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Ondaatje declines Governor General’s Literary Award consideration

Although there’s been much buzz over award newbies Esi Edugyan and Patrick deWitt’s impressive hat trick of nominations, another story unfolded today as Michael Ondaatje’s well-received The Cat’s Table was noticeably absent from this morning’s Governor General’s Literary Award for fiction shortlist.

According to his publisher, McClelland & Stewart, Ondaatje asked for The Cat’s Table, which is shortlisted for the Scotiabank Giller Prize, to be withdrawn from consideration. The five-time GG winner released this statement through M&S: “This was done as I have received it many times and felt I should not enter a book again. The GG award has been very important to me and I greatly respect it and what it has done for our literature.”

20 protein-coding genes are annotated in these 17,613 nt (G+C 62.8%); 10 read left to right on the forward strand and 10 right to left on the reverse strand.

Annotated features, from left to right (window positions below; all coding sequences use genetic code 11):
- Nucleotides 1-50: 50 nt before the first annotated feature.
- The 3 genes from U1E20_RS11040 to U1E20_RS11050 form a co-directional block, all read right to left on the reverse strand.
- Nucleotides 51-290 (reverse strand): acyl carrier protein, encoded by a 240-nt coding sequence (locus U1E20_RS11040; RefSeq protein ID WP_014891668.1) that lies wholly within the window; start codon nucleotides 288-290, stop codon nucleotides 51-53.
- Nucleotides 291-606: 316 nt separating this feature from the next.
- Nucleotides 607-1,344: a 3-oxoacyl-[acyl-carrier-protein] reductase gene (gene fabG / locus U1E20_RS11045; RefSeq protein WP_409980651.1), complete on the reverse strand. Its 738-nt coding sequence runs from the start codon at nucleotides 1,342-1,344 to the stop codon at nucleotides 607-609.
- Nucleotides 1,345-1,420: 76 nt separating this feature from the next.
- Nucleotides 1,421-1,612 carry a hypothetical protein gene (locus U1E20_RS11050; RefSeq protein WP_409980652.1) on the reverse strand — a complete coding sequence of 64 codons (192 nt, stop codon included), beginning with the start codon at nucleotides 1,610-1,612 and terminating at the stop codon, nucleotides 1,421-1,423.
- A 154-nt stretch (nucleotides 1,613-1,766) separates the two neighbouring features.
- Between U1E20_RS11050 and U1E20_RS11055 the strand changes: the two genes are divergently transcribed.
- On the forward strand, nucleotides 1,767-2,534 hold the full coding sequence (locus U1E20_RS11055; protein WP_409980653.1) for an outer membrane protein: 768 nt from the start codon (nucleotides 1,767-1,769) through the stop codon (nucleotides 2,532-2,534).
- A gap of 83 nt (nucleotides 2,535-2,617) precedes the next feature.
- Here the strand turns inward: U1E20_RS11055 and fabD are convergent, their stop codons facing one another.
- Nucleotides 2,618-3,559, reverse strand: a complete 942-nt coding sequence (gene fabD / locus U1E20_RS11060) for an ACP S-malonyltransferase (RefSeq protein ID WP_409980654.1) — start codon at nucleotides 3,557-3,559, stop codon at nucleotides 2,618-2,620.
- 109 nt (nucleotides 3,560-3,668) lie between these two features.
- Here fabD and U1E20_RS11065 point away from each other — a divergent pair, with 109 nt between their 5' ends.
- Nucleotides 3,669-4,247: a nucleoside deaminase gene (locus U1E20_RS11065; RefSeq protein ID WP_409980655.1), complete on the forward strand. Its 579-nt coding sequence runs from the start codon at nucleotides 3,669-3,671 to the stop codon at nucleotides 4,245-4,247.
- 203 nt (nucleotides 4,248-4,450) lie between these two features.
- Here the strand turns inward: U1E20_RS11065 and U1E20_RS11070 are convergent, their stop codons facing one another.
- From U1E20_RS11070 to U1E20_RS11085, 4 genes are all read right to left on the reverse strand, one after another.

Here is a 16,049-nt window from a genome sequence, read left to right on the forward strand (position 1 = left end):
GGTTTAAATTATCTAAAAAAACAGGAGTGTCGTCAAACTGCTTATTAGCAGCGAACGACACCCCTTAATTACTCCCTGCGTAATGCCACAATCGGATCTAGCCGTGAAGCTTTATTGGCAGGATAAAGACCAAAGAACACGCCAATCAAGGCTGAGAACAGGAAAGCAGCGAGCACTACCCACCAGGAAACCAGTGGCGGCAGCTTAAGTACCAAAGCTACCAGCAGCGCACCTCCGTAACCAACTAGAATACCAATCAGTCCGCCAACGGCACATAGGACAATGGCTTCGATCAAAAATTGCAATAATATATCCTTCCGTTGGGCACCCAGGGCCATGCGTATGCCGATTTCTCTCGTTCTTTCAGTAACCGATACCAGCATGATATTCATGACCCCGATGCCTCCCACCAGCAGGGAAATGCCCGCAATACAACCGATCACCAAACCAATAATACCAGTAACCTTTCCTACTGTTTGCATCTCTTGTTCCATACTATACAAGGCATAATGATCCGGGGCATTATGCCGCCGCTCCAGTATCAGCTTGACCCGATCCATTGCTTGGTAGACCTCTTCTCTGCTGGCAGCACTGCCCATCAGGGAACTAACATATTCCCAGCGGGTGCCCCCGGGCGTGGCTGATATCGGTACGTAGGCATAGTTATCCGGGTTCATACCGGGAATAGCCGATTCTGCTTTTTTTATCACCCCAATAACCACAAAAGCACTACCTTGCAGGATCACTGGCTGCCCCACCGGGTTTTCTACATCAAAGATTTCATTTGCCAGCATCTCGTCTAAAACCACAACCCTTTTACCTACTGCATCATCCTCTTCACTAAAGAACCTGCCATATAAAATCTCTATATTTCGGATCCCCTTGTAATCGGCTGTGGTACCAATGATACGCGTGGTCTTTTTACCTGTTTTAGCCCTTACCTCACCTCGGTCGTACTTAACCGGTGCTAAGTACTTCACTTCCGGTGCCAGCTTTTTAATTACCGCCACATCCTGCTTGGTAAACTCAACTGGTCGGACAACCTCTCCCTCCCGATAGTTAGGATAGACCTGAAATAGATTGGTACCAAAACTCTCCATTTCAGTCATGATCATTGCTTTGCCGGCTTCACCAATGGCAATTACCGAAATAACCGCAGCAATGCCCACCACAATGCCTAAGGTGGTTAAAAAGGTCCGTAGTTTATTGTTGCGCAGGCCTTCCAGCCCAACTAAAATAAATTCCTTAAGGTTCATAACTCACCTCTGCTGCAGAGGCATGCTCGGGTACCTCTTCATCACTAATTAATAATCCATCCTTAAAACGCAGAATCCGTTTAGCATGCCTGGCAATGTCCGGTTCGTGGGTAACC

Ondaatje isn’t the first CanLit veteran to bow out of an awards race. In 2009, Alice Munro withdrew from Giller consideration for her short story collection, Too Much Happiness, and both Munro and Margaret Atwood recused themselves the years they served on Giller juries. Two-time Giller nominee Timothy Findley asked that his 2001 novel, Spadework, not be considered “for any literary prizes.”

  • ol b

    With all respect to Ondaatje (and Munro and Atwood before him), this shouldn’t be allowed. The GG winner this year will be known as the winner in the year Ondaatje pulled out. Which is unfair to the winner. If he wants to give away the money, fine.

  • Czandra

    A writer who doesn’t need prizes ought to be allowed relief from the incessant competition the literary world has become. People who have served on juries know how specious the ranking can be sometimes.

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